The penalties for drug trafficking in Iraqi law reach to death sentence. As for those abusing these substances, the penalties amount to imprisonment for a period of not less than one year and not exceeding three years, and a fine of not less than five million dinars and not more than ten million. Instead of imposing the penalty stipulated in the law, the court may place someone who is proven addicted to medical institutions or visit psychosocial clinics.
Despite the law giving the courts the right to abolish punishment and replace it with detention in clinics, the Human Rights Commission stated that a number of drug users are afraid to surrender themselves as a result of the necessity to pass the legal procedures.
A member of the Human Rights Commission, Ali Al-Bayati, says that “the treatment of drug users can only be done through their passage to the security authorities,” indicating that “dealing with drug users as criminals and not victims, represents one of the biggest obstacles for them to review rehabilitation clinics for fear of legal punishment.” .
Al-Bayati reveals that “in one of the remote psychotherapy campaigns run by the Commission, 1,400 people beneficiaries participated, among whom about 100 drug abusers needed treatment, but they were concealing their condition for fear of legal penalties,” stressing the need to change the law, which he described as “wrong.” “.
Link to domestic violence and suicide Cases of domestic violence have increased dramatically in Iraq during the current year, especially with the failure to enact a law to curb it and the reluctance of political blocs to pass the law. Observers and researchers link the increase in violence and domestic crimes to the widespread use of narcotic substances, as it was common more than once that family murders were linked to drug abuse, the last of which was the killing of two young women by their brother in Baghdad days ago.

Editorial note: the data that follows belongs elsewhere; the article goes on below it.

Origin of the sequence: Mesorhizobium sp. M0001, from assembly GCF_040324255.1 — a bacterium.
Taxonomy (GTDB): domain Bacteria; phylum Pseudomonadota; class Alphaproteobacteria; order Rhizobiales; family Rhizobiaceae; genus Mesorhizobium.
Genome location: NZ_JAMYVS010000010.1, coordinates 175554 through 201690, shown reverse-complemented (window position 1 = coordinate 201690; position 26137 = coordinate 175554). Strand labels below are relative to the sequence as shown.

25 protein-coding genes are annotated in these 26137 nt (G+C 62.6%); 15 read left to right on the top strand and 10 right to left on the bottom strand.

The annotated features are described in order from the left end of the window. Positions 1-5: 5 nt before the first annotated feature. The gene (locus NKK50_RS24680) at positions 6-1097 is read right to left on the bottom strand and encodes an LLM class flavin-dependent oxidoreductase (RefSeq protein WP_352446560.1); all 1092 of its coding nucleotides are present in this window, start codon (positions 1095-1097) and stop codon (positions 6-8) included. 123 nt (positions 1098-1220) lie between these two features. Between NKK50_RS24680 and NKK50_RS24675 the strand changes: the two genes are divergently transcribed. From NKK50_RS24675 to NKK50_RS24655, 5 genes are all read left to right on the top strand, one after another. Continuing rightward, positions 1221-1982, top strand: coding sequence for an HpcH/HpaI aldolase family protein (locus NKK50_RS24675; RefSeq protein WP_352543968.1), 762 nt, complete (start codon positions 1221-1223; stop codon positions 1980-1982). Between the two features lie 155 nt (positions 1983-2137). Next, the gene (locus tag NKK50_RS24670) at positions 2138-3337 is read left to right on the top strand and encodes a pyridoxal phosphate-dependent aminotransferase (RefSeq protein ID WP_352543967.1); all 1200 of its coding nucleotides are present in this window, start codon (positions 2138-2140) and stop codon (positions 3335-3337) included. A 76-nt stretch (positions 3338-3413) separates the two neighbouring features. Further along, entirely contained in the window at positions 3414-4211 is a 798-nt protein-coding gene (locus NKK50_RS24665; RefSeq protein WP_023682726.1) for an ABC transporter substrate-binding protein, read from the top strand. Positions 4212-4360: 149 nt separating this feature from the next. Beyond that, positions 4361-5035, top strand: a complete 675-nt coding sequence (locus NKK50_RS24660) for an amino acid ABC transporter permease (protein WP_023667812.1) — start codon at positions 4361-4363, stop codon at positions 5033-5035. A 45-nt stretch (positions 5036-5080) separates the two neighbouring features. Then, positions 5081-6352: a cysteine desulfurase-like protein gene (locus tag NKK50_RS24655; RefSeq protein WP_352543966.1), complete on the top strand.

In this regard, Al-Bayati explains that “through the information received by us from the investigations into these crimes, it became clear that several perpetrators were under the influence of narcotic substances.” He points out that “a number of suicides, which have increased in recent years, are also related to drug use.” Despite the wide spread of drugs in Iraq, the government agencies involved in this file do not show interest commensurate with the scale of the disaster, according to Al-Bayati, who points out that “the drug abuse file in Iraq has become more dangerous than the terrorism file.” He confirms that there is another problem related to “the contribution of some pharmacies in promoting prohibited and narcotic substances due to weak government control,” indicating that “Iraq is no longer an importer or a conduit for drugs, but rather has become a producer of many of them.” The Commission had announced earlier that the number of people arrested and convicted in cases of drug trafficking and abuse for the year 2018 amounted to 9,328, and in 2019 it recorded 6,407 cases. While their number from the beginning of the current year 2020 until the first of September reached 4,594 excluding Kurdistan region.
“Family problems and economic reasons, in addition to psychological pressures recently due to the coronavirus pandemic, have all led to an increase in suicide rates and suicide attempts in Iraq,” Dr Ali Al-Bayati, a member of the High Commission for Human Rights told The New Arab.